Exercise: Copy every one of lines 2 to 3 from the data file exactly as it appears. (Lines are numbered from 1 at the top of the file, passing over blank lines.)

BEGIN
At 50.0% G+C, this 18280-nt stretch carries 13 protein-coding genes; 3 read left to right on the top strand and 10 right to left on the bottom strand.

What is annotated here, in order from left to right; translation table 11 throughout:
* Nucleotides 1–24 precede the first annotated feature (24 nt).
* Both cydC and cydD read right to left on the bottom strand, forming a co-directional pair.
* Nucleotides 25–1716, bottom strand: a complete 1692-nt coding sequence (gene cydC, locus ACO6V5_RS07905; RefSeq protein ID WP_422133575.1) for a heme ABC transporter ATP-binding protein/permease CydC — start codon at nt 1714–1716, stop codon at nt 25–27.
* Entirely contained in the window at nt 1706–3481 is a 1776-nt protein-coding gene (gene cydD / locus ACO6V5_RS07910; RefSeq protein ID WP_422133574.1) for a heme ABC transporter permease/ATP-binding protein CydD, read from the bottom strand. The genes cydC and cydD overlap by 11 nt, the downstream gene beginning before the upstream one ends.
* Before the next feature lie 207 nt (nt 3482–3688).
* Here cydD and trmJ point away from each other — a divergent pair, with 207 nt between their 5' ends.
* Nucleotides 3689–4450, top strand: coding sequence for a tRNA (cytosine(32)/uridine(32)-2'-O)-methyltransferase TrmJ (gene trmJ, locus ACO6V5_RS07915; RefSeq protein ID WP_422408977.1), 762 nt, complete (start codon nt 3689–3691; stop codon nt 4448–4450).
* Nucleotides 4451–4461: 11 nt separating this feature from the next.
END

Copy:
What is annotated here, in order from left to right; translation table 11 throughout:
* Nucleotides 1–24 precede the first annotated feature (24 nt).